Christian author and apologist Ken Ham is expressing skepticism about a headline-grabbing claim that the site of Noah’s Ark has been found in Turkey, near the border of Iran.
The U.S. Sun newspaper sparked the debate about the site last week with a story recounting how researchers had used 3D scans to study a formation on Mount Tendürek in Turkey that has the boat-shaped dimensions of Noah’s Ark.
Researchers first suggested in 1959 that the site could be Noah’s Ark. The 3D scans, though, are new.
The research was conducted by the organization Noah’s Ark Scans, which says the new data “increases the likelihood” that the formation “is a man-made structure that appears to match the Biblical description of Noah’s Ark.” The scans, according to a press release, “showed parallel lines and angular shapes” beneath the surface that “appeared to resemble rooms, possibly underneath a deck-like platform.”
“This is not what you would expect to see if this site is just a solid block of rock or an accumulation of random debris from a mudflow,” researcher Andrew Jones told the newspaper.
But Ham, the founder and president of the ministry Answers in Genesis, said he isn’t convinced.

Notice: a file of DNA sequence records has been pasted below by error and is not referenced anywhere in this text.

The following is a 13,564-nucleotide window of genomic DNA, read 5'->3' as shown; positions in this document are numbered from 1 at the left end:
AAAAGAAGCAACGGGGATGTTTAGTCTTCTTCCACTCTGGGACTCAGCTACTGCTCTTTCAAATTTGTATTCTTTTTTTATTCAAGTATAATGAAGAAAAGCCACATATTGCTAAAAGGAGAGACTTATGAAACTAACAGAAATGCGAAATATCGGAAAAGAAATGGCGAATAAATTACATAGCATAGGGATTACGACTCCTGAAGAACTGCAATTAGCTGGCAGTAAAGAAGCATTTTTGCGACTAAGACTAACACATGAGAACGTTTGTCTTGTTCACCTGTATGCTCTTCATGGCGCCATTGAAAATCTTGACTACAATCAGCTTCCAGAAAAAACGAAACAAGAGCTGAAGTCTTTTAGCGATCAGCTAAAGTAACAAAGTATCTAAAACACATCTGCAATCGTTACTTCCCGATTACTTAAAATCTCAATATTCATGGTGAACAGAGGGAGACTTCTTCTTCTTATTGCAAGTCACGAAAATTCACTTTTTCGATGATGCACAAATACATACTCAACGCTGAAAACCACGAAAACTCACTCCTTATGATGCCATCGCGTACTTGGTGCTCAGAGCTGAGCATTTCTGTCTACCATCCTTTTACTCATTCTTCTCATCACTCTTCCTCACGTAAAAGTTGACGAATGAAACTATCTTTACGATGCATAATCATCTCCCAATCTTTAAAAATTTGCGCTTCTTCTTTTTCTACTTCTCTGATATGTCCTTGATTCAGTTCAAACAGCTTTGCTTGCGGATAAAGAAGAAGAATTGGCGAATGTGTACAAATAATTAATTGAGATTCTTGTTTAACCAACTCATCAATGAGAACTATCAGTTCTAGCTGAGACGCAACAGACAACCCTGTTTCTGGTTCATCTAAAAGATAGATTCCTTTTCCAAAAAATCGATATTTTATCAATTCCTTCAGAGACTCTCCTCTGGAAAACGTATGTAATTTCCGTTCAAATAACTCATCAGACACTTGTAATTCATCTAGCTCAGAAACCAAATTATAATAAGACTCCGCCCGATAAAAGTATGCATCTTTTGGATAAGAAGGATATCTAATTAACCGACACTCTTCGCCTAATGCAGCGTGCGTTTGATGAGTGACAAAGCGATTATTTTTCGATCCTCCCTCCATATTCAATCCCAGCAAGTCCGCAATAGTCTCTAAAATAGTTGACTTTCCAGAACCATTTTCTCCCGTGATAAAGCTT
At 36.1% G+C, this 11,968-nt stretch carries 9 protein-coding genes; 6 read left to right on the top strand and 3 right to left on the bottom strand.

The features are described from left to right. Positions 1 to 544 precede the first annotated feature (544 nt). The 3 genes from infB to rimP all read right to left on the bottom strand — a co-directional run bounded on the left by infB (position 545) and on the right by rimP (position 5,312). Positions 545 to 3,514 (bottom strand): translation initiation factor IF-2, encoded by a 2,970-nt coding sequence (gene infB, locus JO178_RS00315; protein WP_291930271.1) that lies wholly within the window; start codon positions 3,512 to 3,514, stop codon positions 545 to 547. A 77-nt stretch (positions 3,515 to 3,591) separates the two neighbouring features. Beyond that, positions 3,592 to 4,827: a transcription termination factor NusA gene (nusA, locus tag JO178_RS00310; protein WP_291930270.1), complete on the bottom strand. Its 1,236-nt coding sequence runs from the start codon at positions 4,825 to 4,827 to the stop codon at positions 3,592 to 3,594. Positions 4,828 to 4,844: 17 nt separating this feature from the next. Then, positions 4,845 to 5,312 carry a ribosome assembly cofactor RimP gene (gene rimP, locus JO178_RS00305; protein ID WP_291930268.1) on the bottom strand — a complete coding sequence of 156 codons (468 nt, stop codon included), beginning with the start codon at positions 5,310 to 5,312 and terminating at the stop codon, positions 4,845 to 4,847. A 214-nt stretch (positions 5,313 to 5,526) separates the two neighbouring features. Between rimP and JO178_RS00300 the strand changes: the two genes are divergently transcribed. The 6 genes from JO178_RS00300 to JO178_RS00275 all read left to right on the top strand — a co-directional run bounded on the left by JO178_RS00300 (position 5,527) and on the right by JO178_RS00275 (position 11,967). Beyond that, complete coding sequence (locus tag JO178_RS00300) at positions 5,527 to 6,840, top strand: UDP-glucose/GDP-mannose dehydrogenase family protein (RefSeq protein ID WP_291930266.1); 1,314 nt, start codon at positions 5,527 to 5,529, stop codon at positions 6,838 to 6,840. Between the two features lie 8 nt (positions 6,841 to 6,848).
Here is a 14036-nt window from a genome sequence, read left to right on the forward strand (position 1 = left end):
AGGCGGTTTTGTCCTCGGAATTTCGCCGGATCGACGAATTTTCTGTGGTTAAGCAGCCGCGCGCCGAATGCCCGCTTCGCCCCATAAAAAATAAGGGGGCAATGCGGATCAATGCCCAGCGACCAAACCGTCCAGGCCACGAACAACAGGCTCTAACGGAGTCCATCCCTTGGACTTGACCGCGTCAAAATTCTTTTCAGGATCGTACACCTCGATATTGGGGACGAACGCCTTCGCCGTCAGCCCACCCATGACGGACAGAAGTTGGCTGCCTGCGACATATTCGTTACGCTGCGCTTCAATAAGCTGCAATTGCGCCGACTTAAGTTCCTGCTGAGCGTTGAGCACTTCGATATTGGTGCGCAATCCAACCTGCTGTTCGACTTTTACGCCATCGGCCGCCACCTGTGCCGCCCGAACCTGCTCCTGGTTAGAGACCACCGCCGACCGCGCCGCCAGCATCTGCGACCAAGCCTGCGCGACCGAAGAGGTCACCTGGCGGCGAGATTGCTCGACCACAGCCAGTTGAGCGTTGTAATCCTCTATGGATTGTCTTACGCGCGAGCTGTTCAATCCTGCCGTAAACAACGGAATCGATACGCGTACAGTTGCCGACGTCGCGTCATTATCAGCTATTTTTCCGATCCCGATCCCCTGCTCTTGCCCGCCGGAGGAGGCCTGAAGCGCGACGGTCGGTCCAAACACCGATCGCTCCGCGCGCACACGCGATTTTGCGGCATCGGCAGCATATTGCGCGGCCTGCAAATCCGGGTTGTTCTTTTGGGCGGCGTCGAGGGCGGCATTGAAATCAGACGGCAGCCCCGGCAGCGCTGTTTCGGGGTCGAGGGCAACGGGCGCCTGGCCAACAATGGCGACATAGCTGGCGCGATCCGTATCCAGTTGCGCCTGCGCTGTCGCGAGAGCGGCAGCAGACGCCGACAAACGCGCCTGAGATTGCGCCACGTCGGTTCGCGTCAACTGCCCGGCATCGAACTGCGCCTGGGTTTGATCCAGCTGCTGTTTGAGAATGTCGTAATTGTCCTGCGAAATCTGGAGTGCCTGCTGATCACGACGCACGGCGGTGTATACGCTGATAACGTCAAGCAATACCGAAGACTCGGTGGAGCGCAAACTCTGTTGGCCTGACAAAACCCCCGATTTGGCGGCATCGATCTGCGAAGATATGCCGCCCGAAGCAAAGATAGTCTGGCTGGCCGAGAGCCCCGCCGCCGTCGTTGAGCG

“This isn’t a new find. … It was first postulated as an Ark site back in 1959 and has been disputed (and refuted) ever since, including by Christians and creationists who believe God’s Word and would certainly love to find the ark (although we don’t have to),” Ham wrote on his blog. “... [H]as Noah’s Ark been found? We would say no.”
Ham referenced research by Answers in Genesis geologist Andrew Snelling, who doubts the boat itself survived after the flood because Noah and his family would have disassembled it for timber. Due to the flood, Snelling wrote, there would have been “no mature trees available for Noah and his family to build shelters after they got off the Ark.”
Further, Snelling wrote, the site in Turkey is “in a valley and not on a mountain as described by the Genesis account.”
“It is unclear exactly the identity and location of the “mountains of Ararat” [Genesis 8:4; notice the plural word ‘mountains’], but even this site sits on volcanic lava flows (under the mud flows), which like Mount Ararat itself is a post-Flood volcano that even recently erupted,” Snelling wrote. “The Ark landed on a mountain on Day 150 of the Flood, so if it landed on a volcano that was still erupting and erupted again later during the Flood, the survival of Noah and his cargo would be at risk.
“... We don’t need to find the Ark to accept it as a historical reality,” Snelling added. “We already have the infallible testimony of the ever-present, all-knowing Creator in His Word. And even if the Ark were found, scoffers would still reject the evidence, dismissing it as a replica built by worshippers to a myth they believed in.”
Photo credit: ©Getty Images/Inna Giliarova
Michael Foust has covered the intersection of faith and news for 20 years. His stories have appeared in Baptist Press, Christianity Today, The Christian Post, the Leaf-Chronicle, the Toronto Star and the Knoxville News-Sentinel.